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When there's fear

The fear of the unknown — we all experience it. But sometimes, life can plunge you so deep into the unknowns, you feel like they just might swallow you.


On September 11, 2001, I flew from Raleigh to St. Louis to Seattle… and then to South Korea. I had been in the military for about three years, at this point. I arrived in South Korea the morning of the 11th. My supervisor picked me up and drove me to my dorm room on Camp Coiner in Seoul. I got in, started unpacking, then laid down to take a nap. It had been a very long day of traveling and dealing with airports and, if you have ever traveled, you get it.


I woke up to someone banging on the door, looking for “Sheila” — the suite mate I hadn’t even met yet. They asked, “Are you watching what’s happening on TV!?!”


This was the night of September 11th in Korea… the morning of the 11th in the U.S. I didn’t even have a TV yet, but I followed them – out of morbid curiosity, I suppose, and we flipped on the TV in the dayroom just in time to watch the second plane hit the South Tower. I thought it was a joke, at first. The images calling to mind scenes similar to those from the movie Independence Day. Then I tried to call home, and I couldn’t get through. All the phone lines were busy.


It’s hard to describe that sinking feeling of being on the other side of the world, surrounded by the unfamiliar while chaos breaks loose back home, unable to reach your family. My family didn’t even know I’d landed yet, because of the time difference back


in the U.S. when I arrived, and I hadn’t wanted to wake them. Feeling helpless, I eventually went back to my room and tried to sleep. I had hoped I would wake up and learn it was all a bad dream. It wasn’t.


The harsh morning light streamed into my window and roused me from my sleep. I walked outside to see if I had somehow been transported to another view of the world. But no. I could tell by the lack of traffic on the road that the military had shut down the base. As I walked around outside, I watched the Korean Army put up razor wire around their barracks, preparing for a possible attack. Everything was chaos yet still and I didn’t even speak the language. Aside from my supervisor, no one in my squadron really knew that I’d arrived because I hadn’t had a chance to report in yet and my supervisor was ‘stuck’ off base since that’s where he lived, and the gates were closed. That meant I didn’t even know where my work center was located! It felt like I’d walked into the fourth circle of hell. I wandered near the dorms until eventually someone from my squadron found me and asked, “Hey, are you the new girl?” and showed me where to go.


People look for comfort in things. When you walk into a crowded room, you look for someone you know, something familiar, some common ground. That’s how people deal with stress — they look for comfort. But that morning, there was no comfort, just chaos, panic, and the unfamiliar. I was alone and lost… until someone found me and showed me what to do.


When clients come to me, they often feel lost and alone, confused, sad, or angry. They often don’t know what to do, or what comes next. That can be extremely painful and disorienting — trust me, I know. That’s why, as an estate planning attorney, I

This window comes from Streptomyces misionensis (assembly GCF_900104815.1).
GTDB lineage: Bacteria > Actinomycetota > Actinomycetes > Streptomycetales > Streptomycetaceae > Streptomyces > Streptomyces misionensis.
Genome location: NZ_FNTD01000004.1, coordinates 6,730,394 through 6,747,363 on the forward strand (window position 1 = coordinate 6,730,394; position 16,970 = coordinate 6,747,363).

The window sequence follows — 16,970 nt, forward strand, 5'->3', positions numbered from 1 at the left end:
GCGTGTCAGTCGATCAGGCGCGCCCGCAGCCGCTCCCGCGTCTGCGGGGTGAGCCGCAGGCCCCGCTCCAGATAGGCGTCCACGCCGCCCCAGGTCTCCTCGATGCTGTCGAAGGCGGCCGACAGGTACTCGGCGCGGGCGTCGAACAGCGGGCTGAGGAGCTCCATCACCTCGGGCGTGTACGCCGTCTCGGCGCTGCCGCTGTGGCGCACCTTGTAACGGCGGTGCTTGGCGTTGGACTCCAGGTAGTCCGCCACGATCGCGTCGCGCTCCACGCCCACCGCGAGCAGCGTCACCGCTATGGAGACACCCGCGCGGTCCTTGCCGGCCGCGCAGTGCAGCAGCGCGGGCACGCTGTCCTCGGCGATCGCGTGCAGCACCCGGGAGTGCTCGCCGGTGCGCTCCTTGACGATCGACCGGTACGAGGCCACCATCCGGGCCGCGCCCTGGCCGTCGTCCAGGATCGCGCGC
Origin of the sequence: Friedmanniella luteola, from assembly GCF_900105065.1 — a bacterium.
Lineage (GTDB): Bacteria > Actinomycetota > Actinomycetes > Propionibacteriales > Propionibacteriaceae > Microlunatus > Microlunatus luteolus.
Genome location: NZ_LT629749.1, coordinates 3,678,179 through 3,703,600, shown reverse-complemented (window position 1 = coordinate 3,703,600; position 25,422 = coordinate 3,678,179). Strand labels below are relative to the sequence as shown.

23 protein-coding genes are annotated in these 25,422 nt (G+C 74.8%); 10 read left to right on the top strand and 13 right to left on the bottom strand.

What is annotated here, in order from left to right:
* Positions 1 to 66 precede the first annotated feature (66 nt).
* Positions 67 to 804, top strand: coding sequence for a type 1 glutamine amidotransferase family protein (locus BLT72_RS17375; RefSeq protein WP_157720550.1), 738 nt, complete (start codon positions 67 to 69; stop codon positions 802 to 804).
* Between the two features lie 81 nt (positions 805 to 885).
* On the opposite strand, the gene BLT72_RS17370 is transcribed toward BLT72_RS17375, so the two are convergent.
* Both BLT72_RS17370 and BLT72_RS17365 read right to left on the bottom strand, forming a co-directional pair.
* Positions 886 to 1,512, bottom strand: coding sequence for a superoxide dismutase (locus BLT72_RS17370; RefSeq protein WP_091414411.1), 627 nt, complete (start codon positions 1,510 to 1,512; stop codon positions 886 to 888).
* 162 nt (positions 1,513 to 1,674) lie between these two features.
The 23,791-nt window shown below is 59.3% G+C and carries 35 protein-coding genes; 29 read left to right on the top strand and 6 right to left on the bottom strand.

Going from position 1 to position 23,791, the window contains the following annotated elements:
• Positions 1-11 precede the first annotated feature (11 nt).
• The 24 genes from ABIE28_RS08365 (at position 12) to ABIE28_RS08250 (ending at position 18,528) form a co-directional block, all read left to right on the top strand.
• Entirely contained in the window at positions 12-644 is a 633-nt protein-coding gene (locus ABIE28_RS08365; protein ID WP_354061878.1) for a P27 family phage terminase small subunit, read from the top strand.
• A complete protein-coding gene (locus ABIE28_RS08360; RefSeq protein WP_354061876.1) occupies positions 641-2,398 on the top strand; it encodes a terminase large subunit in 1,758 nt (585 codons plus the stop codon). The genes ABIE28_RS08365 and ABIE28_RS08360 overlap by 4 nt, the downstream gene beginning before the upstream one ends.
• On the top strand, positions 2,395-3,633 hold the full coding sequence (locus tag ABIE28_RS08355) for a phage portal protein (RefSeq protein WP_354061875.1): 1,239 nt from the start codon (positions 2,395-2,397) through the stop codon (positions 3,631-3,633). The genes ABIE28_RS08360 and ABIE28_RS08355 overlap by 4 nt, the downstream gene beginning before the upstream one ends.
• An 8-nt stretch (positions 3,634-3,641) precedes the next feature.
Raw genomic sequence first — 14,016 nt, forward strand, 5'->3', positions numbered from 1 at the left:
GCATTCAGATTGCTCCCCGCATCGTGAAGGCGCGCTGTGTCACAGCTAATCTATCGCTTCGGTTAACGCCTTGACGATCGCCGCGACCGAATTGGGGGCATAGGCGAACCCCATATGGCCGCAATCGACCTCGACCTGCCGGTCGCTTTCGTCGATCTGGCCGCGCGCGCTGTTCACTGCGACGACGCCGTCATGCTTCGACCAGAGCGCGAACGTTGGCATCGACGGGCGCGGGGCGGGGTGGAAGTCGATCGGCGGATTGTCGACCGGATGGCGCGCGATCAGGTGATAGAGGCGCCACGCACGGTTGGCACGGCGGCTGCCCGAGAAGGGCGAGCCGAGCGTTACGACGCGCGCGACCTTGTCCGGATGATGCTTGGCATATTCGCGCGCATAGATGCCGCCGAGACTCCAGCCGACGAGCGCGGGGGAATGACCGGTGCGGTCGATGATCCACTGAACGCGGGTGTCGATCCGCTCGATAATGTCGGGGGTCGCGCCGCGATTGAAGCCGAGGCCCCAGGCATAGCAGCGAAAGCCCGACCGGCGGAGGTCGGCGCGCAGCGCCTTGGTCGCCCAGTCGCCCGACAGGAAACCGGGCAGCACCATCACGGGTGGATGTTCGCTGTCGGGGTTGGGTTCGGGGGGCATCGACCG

try to put my clients at ease: I’m here, I’ll help you through it; it’s gonna be okay. I try to be the voice of comfort for them that the person on Camp Coiner in Seoul was for me: “Come with me; I’ll help you figure out what to do. I’ll show you where to go. Here’s how I recommend we make it better.”


Estate planning and probate can feel like a foreign language, and there are lots of unknowns. But when you have someone who speaks the language to help you navigate, it makes a world of difference.


Still in the military, I worked at the Pentagon from 2009 to 2012. While I know there are some questions and theories about what actually hit the Pentagon on 9/11. That aside, it was strange to walk through the now repaired areas where the Pentagon had been hit. While my husband was stationed at Andrews Air Force Base, he came across some copies of photos from that day — they’d been in storage somewhere, and someone was just getting rid of them. You can see, in the photos, the damage and charring to the outside of the building. The story I was told was the point of impact, Ground Zero – if you will – was someone’s office, but they were not at the Pentagon that day… but rather, they were on the second plane that hit the South Tower. Whether or not that was rumor, speculation, or factual, it gives me chills every time I think about it.


No one ever really knows what will happen from one day to the next, you know. That fear of the unknown, if we dwell on it too long, can be overwhelming and even paralyzing. We can’t control everything in life, despite our best efforts, but we can at least prepare for what we can foresee, and that foresight is what I like to help reveal to my clients.


As an estate planning attorney, I help prepare my clients for the What Ifs, so that even if things don’t happen as they expect, they can still have comfort that everything will turn out okay.





My next blog post will be a bit more lighthearted, a post about things that could go wrong with estate planning which I’m affectionately calling, “If Elvis Had an 8-Ball.” I hope I’ll see you back here for next month’s posts!



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